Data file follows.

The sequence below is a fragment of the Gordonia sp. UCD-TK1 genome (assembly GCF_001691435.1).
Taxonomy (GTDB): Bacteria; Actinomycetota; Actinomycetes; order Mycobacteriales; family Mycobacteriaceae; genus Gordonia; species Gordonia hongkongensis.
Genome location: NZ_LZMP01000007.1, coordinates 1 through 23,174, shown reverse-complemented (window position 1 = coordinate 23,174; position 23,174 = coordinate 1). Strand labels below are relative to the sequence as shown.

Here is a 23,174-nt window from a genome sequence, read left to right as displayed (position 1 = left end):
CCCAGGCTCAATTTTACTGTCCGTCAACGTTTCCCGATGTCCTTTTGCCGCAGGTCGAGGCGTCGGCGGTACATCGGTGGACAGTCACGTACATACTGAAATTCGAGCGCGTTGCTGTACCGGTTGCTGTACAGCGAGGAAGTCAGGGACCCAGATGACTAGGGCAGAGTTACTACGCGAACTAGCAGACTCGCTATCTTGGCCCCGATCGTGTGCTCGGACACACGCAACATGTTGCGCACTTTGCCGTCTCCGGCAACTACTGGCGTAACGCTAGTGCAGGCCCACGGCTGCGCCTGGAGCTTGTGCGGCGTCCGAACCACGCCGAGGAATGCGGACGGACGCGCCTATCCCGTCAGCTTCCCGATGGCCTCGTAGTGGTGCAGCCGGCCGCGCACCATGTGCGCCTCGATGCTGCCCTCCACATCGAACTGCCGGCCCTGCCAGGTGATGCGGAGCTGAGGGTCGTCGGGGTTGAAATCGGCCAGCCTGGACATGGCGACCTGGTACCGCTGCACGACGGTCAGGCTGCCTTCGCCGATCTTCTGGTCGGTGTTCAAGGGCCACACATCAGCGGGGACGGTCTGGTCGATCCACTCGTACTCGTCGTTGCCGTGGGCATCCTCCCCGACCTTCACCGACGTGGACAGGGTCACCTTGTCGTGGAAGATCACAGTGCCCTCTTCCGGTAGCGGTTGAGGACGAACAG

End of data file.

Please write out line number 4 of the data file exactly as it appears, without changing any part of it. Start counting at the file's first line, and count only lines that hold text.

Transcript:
Here is a 23,174-nt window from a genome sequence, read left to right as displayed (position 1 = left end):